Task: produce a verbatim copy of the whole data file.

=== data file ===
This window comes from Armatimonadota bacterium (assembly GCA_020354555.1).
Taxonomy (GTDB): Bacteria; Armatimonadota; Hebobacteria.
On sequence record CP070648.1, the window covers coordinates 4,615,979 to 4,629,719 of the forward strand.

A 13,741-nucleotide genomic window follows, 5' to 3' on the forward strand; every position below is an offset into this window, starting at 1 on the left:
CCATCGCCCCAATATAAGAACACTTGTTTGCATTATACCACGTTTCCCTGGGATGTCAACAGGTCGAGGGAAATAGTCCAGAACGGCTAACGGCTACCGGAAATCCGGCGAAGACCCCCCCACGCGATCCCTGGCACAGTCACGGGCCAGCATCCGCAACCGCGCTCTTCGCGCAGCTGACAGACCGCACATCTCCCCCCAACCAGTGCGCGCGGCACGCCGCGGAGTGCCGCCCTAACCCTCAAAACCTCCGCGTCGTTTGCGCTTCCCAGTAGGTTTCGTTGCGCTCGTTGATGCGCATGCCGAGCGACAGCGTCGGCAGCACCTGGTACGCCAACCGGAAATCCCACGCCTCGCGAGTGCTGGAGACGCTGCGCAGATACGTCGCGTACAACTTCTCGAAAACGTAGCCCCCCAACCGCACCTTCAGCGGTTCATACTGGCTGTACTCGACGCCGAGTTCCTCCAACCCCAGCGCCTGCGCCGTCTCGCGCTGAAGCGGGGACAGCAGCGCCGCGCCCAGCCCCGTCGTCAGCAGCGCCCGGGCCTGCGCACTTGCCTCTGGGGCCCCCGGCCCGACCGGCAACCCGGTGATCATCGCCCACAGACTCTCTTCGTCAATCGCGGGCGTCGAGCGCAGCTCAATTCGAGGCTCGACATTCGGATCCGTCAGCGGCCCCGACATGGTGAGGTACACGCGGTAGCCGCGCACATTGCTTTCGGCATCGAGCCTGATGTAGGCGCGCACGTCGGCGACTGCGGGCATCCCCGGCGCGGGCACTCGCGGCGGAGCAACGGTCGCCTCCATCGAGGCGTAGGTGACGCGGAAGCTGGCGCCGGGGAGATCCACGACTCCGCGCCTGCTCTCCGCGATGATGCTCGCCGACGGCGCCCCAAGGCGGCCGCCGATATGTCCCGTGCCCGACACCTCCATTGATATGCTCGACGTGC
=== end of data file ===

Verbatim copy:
This window comes from Armatimonadota bacterium (assembly GCA_020354555.1).
Taxonomy (GTDB): Bacteria; Armatimonadota; Hebobacteria.
On sequence record CP070648.1, the window covers coordinates 4,615,979 to 4,629,719 of the forward strand.

A 13,741-nucleotide genomic window follows, 5' to 3' on the forward strand; every position below is an offset into this window, starting at 1 on the left:
CCATCGCCCCAATATAAGAACACTTGTTTGCATTATACCACGTTTCCCTGGGATGTCAACAGGTCGAGGGAAATAGTCCAGAACGGCTAACGGCTACCGGAAATCCGGCGAAGACCCCCCCACGCGATCCCTGGCACAGTCACGGGCCAGCATCCGCAACCGCGCTCTTCGCGCAGCTGACAGACCGCACATCTCCCCCCAACCAGTGCGCGCGGCACGCCGCGGAGTGCCGCCCTAACCCTCAAAACCTCCGCGTCGTTTGCGCTTCCCAGTAGGTTTCGTTGCGCTCGTTGATGCGCATGCCGAGCGACAGCGTCGGCAGCACCTGGTACGCCAACCGGAAATCCCACGCCTCGCGAGTGCTGGAGACGCTGCGCAGATACGTCGCGTACAACTTCTCGAAAACGTAGCCCCCCAACCGCACCTTCAGCGGTTCATACTGGCTGTACTCGACGCCGAGTTCCTCCAACCCCAGCGCCTGCGCCGTCTCGCGCTGAAGCGGGGACAGCAGCGCCGCGCCCAGCCCCGTCGTCAGCAGCGCCCGGGCCTGCGCACTTGCCTCTGGGGCCCCCGGCCCGACCGGCAACCCGGTGATCATCGCCCACAGACTCTCTTCGTCAATCGCGGGCGTCGAGCGCAGCTCAATTCGAGGCTCGACATTCGGATCCGTCAGCGGCCCCGACATGGTGAGGTACACGCGGTAGCCGCGCACATTGCTTTCGGCATCGAGCCTGATGTAGGCGCGCACGTCGGCGACTGCGGGCATCCCCGGCGCGGGCACTCGCGGCGGAGCAACGGTCGCCTCCATCGAGGCGTAGGTGACGCGGAAGCTGGCGCCGGGGAGATCCACGACTCCGCGCCTGCTCTCCGCGATGATGCTCGCCGACGGCGCCCCAAGGCGGCCGCCGATATGTCCCGTGCCCGACACCTCCATTGATATGCTCGACGTGC